Reading some of the posts on here, I think several posters live in their own worlds a little too much and could do with living in the real world a bit more often.

Scholes34 Mon 01-Jul-13 09:23:00

I wouldn't have gone to a cafe on my own with three such young children. In fact, what I should say is that I didn't go to a cafe when my three children were this age, simply because I wouldn't have been able to keep them under control and buy my self-service food. The OP is being unreasonable in doing so and then moaning about the consequences as though it was beyond her control.

everlong Mon 01-Jul-13 09:24:43

What if the OP were a single parent? And had no choice to go alone. Jesus.

Scholes34 Mon 01-Jul-13 09:28:35

You don't HAVE to go to a cafe. If your child is likely to be hungry after a swimming lesson, it is possible to pre-empt this with snacks and drinks in your bag.

LyingWitchInTheWardrobe Mon 01-Jul-13 09:40:18

There's a clear divide here:

In the RED corner; those who think that children shouldn't impose on other people and that it's up to the attending parent to control them. Should child(ren) do something they should then the parent is expected to apologise and not get aerated that the provoked person doesn't fall over themselves with gratitude.

and

In the BLUE corner; those parents who feel that the public at large should accept children and their behaviour, no matter what it is. The parent feels they have the right to be aggrieved if anybody (adult) falls short of those expectations.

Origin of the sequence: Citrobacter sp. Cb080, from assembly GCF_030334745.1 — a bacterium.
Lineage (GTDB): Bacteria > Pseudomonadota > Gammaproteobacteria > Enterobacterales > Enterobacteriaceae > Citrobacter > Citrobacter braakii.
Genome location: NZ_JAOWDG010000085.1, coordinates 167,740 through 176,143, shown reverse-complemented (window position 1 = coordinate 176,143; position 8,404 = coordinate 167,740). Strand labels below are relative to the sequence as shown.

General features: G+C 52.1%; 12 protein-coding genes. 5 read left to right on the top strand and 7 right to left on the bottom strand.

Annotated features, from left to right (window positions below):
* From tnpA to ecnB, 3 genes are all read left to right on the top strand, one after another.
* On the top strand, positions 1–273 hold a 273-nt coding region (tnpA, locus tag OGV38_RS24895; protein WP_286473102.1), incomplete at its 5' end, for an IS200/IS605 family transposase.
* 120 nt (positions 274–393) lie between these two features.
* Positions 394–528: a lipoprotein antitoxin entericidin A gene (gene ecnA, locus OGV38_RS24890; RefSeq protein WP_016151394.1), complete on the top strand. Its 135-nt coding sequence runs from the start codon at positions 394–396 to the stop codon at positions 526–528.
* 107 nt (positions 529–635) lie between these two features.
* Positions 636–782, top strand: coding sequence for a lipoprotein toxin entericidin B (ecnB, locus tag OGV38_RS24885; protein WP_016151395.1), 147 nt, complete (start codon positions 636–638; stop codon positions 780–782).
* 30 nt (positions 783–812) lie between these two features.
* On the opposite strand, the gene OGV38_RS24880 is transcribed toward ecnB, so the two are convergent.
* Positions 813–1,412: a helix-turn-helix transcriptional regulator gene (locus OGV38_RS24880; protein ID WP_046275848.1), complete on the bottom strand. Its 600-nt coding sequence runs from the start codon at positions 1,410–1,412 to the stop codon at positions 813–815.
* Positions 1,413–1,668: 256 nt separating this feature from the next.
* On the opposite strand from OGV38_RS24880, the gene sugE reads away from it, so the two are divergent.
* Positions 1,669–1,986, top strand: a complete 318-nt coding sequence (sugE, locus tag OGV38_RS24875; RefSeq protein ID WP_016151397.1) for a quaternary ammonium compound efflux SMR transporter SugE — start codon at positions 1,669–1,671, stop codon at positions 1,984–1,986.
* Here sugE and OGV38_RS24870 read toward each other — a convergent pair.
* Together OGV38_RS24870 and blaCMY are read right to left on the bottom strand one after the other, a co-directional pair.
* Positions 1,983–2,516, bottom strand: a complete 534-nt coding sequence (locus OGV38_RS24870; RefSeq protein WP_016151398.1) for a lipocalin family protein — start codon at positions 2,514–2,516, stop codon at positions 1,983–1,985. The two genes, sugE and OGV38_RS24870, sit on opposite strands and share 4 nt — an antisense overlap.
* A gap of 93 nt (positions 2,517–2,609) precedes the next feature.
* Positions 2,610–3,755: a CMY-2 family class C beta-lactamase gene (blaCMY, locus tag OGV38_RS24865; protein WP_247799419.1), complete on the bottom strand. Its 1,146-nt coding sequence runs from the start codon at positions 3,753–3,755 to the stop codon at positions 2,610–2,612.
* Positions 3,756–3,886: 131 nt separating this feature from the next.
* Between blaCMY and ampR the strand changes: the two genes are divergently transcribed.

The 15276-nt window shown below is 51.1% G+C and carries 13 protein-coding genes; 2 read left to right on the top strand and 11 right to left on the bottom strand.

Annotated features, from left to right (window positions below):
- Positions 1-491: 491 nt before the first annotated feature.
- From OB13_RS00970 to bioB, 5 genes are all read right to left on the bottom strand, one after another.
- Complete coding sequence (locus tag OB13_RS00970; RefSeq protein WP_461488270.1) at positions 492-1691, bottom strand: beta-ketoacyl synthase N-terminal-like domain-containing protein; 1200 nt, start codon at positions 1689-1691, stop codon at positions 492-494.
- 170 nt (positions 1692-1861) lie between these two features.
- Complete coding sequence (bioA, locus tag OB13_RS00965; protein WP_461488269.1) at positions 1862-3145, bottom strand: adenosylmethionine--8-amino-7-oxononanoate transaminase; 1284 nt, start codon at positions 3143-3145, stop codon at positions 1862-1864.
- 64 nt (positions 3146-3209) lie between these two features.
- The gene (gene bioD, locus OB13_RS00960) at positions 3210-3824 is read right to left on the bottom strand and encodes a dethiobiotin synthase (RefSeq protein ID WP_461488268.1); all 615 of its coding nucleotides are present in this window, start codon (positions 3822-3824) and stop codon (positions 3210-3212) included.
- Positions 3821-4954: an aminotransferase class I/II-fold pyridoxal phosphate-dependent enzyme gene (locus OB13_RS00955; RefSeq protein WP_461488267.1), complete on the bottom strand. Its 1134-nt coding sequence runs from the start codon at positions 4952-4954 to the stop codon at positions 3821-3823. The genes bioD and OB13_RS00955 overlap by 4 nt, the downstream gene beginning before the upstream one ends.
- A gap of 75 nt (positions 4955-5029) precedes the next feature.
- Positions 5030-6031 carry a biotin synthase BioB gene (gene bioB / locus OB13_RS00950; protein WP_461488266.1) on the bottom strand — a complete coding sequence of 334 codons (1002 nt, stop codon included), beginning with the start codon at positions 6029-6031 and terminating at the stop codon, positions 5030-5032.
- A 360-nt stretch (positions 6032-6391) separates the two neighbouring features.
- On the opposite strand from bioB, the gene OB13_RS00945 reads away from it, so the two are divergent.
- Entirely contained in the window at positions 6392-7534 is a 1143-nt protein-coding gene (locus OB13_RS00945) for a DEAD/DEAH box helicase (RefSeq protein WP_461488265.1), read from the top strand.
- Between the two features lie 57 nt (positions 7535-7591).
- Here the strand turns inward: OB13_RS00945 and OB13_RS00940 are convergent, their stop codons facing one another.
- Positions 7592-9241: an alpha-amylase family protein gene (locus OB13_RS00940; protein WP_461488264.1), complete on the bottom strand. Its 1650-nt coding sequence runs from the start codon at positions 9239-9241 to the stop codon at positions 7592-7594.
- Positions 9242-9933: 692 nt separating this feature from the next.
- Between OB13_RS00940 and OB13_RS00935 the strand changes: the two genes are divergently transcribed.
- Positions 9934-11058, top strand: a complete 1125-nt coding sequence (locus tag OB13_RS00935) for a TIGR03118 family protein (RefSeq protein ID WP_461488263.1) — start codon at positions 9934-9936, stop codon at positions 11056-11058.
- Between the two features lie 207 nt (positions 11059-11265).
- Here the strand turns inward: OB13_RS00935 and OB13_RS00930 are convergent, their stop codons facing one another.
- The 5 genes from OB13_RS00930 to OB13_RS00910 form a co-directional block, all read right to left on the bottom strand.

Maybe we'd stop the angst if we met somewhere in the middle... PURPLE?

Those in the Blue corner though really should stop name-calling because that really does indicate the fact that they have no idea of personal parameters nor any consideration of others outside their own narrow field of interest, ie. their DCs. It's also more than a little bit pathetic.

everlong Mon 01-Jul-13 09:50:37

Yep in that perfect stepford wives world we have children that stand by our side, a partner or other capable adult to assist us, a bag full of snacks and drinks.

God help us if we ever stray from perfection.

EliotNess Mon 01-Jul-13 09:51:15

this event lasted 5 minutes

it has been analysed ot death

OP grow some

Sirzy Mon 01-Jul-13 09:52:02

I am a single parent, often out with 3 young children but if a child in my care wandered off I would blame myself not the child and certainly not the person that they went to annoy for getting annoyed.

Scholes34 Mon 01-Jul-13 10:02:41

everlong I think the issue is more around where one would like to apportion blame when things don't go quite as perfectly as you might like, rather than expecting perfection in our every day lives. I would also fall into the Sirzy camp.

inneedofsomehelpplz Mon 01-Jul-13 10:05:42

what if the man had a learning disability & didnt know how to handle the situation?! poor bloke having some strange woman shouting at him! yabvu & out of interet did you pay for the wasted food because if you didnt, again yabu.